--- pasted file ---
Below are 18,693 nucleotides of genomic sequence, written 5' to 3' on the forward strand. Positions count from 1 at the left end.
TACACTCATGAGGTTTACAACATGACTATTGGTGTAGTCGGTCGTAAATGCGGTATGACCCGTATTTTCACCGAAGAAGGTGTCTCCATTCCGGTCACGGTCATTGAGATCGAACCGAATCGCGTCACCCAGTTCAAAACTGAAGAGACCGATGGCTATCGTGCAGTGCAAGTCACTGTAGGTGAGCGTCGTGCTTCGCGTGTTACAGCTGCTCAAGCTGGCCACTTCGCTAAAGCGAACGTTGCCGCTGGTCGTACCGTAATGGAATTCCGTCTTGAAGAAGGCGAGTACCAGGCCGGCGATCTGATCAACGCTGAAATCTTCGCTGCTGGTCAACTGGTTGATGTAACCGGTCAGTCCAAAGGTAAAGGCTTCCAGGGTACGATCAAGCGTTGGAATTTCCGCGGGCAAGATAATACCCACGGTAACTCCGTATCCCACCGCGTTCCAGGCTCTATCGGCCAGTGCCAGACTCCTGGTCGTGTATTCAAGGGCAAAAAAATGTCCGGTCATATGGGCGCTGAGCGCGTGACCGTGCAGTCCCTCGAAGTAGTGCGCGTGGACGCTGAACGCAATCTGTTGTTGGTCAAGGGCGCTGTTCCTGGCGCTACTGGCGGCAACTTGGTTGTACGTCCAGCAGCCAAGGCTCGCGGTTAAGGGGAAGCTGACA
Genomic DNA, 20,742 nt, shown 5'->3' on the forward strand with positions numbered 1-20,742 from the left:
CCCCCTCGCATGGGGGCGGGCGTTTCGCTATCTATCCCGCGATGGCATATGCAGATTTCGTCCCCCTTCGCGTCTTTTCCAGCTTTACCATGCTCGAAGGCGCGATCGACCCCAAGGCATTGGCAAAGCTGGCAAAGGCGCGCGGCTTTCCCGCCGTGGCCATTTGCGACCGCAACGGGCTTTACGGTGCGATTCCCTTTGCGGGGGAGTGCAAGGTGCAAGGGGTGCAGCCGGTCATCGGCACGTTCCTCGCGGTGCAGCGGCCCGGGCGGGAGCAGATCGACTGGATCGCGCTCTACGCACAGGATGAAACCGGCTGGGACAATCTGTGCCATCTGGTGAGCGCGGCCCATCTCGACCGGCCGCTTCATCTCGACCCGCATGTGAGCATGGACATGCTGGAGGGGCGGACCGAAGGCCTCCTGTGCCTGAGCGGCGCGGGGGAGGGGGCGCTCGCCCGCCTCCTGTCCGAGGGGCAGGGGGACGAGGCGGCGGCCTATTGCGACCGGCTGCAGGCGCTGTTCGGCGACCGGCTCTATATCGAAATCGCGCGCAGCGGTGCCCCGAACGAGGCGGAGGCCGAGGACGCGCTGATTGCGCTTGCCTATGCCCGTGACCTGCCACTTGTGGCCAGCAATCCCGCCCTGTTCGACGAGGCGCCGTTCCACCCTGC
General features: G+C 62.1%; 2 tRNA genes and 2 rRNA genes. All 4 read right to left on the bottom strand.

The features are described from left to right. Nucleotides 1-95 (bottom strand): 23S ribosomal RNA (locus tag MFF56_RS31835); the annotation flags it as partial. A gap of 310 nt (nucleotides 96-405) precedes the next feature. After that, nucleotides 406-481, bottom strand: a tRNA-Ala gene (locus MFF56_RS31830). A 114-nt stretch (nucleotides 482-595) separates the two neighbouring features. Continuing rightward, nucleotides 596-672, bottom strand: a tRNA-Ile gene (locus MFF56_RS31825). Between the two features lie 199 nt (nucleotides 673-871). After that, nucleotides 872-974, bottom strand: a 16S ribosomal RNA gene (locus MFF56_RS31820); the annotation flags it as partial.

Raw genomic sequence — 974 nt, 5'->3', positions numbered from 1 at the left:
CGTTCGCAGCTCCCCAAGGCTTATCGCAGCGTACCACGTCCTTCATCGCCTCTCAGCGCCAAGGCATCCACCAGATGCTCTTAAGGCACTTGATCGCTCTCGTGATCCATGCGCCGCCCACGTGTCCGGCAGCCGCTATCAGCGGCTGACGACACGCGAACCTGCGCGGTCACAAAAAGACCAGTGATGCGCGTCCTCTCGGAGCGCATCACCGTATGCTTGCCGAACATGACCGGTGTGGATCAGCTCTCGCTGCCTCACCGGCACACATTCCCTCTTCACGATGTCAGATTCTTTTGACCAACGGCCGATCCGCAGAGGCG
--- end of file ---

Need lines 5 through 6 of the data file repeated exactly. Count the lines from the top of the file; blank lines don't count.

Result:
General features: G+C 62.1%; 2 tRNA genes and 2 rRNA genes. All 4 read right to left on the bottom strand.

The features are described from left to right. Nucleotides 1-95 (bottom strand): 23S ribosomal RNA (locus tag MFF56_RS31835); the annotation flags it as partial. A gap of 310 nt (nucleotides 96-405) precedes the next feature. After that, nucleotides 406-481, bottom strand: a tRNA-Ala gene (locus MFF56_RS31830). A 114-nt stretch (nucleotides 482-595) separates the two neighbouring features. Continuing rightward, nucleotides 596-672, bottom strand: a tRNA-Ile gene (locus MFF56_RS31825). Between the two features lie 199 nt (nucleotides 673-871). After that, nucleotides 872-974, bottom strand: a 16S ribosomal RNA gene (locus MFF56_RS31820); the annotation flags it as partial.